In the aftermath of the InformationFlash plagiarism incident, several questions have come up from the site’s webmaster and from other bloggers.
Is it okay if the plagiarizer isn’t making money?
No. Authors work really, really hard to create their original content. Seeing someone else pass it off as their own, whether there’s a charge or not, reduces the value of our hard work.
If I took the whole content of The Manga Guide to Databases and reproduced it here on my blog, I wouldn’t be making a dime off it. However, I’d be robbing the author of income. Even if that author was giving away the work for free, the author might be benefitting in a way that I don’t understand yet, so I need to contact the author before republishing their copyrighted work.
Is it okay if I don’t understand my blog aggregation software?
No. If you pick up a gun, it’s your responsibility to understand how it works. The first time it accidentally goes off and shoots somebody, you might be able to get away with claiming you didn’t know it was loaded. After several people complain about gunshot injuries, though, you need to put the gun down.
Just as you can go to a local gun club to learn about firearm safety, you can get help with RSS aggregators too. Post a message in the product’s support forum, contact other users of the product, or post a message on StackOverflow. But whatever you do, don’t wave that thing around until you understand what you’re doing.
Shouldn’t the bloggers change their feeds to prevent theft?
Bloggers can choose whether to include the full article or just a few words in the RSS feed. In my series on how to start a technical blog, I recommend using the full article because readers like it a lot more. They don’t want to click through to read your full article on your site. (Personally, I hate the holy hell out of blogs who just include the abstract, and their content has to be insanely good for me to subscribe to one of those kinds of blogs.)
Even if the blogger changes their feed to just include an abstract, it still doesn’t prevent syndication sites from stealing content with screen-scraping techniques. Then the naysayers would say, “It’s the blogger’s fault for not requiring a username and password in order to read the blog.”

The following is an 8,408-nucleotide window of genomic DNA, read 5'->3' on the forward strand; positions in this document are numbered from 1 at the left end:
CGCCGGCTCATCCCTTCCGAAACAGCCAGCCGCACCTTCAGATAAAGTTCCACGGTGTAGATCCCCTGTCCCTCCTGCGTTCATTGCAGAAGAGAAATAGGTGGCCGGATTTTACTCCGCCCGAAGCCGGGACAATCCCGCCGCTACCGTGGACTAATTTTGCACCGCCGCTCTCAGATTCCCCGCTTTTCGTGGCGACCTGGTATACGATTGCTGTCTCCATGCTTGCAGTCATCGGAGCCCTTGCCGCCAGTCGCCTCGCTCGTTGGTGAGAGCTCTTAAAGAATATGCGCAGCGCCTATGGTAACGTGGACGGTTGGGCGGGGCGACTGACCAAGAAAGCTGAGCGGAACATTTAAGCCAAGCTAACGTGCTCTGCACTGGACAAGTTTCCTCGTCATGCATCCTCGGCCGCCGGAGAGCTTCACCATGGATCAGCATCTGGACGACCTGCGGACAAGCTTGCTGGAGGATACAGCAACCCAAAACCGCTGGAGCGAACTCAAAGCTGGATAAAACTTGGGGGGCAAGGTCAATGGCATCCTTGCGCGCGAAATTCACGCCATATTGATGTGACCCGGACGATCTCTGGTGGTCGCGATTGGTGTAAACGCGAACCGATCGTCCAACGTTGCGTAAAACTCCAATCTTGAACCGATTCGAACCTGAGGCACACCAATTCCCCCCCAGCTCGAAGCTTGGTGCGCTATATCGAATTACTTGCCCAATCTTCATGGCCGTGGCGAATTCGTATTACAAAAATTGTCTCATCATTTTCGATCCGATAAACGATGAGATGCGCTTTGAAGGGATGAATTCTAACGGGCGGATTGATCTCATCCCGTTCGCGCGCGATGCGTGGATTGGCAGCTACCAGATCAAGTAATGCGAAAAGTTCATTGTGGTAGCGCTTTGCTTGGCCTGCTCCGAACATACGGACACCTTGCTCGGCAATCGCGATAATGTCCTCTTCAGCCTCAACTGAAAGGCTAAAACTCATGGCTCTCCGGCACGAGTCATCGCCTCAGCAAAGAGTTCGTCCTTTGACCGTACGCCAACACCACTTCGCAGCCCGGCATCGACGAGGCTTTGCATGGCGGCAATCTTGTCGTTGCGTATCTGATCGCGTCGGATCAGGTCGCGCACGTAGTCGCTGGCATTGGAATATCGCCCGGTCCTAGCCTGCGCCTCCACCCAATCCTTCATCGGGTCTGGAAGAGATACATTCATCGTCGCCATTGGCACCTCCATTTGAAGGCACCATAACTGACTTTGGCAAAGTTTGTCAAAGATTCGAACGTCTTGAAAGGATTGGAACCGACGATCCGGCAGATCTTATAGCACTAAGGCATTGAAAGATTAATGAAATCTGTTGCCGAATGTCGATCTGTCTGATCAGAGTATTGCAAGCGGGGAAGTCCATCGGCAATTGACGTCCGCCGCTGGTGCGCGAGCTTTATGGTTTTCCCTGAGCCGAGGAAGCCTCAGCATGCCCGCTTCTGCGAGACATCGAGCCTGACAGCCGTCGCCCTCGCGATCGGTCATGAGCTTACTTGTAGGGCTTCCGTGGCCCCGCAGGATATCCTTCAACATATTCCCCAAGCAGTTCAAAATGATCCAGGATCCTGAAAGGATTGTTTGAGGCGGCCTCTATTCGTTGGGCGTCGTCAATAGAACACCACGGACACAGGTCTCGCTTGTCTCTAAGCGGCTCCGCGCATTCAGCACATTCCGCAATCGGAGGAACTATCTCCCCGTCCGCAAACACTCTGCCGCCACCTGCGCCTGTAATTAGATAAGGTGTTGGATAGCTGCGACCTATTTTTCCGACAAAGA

If we have another site pop up like InformationFlash, I’ll probably end up including a copyright note at the bottom of every blog entry. It’ll say something like, “If you’re not reading this article at BrentOzar.com or SQLServerPedia.com, it was stolen.” I hate doing that, though, because it looks crappy. It’s like bolting the TV remote to the nightstand.
Is it okay if end users submit the copyrighted blogs?
No. When the owner of copyrighted content notifies you that your site has their stuff on it, and they want it taken down, you have to take it down pronto. YouTube is a good example because people try to upload copyrighted data all the time. If the original content owner files a DMCA complaint at YouTube, then YouTube acts quickly to take the content down.
Just as a side note – if you try to claim some other user uploaded the copyrighted content, you need to be *very* prepared to show database records and web server access logs to prove the site administrator wasn’t the one uploading content.
How come it’s okay when Digg or DotNetKicks does it?
Because those sites don’t publish the full content of the article. They show the first few words of the article, and if the reader is interested, they click through to the full content of the article on the blogger’s site.
InformationFlash was showing the entire article, start to finish, without even showing the author’s name. That isn’t promoting the authors at all. To make matters worse, InformationFlash had a Google PageRank of a whopping zero – meaning it wasn’t promoting anyone other than itself by stealing content.
Then is it okay if the site promotes the bloggers?
No. When you’re taking copyrighted content from bloggers, you have to get their permission first, period.
Some authors are completely okay with you republishing their work as long as you attribute them appropriately and link back to them. For example, I’ve told SQL Server Magazine they’re free to use any material from my blog as long as they quote me. (Part of this is a selfish reason: despite what Compete thinks, I’m pretty sure SQL Server Magazine has more readers than I do.)
Is it okay if it’s not illegal?
Even if you register your domain name anonymously and ignore all incoming emails, sooner or later people are going to figure out your real name. They’re going to post your name in public along with an explanation of what happened. That kind of information will turn up in Google searches, and it’ll make for very ugly job interviews and client negotiations down the road.
Besides, don’t you want to be successful? Your site simply can’t become a success by alienating the very people upon whom your site depends for content. You can be successful by working with the community and making sure everything is a win-win. It’s not easy, and it’s not cheap, but it works in the long run.
Stealing is easy and cheap – but the long-term outlook is not so good.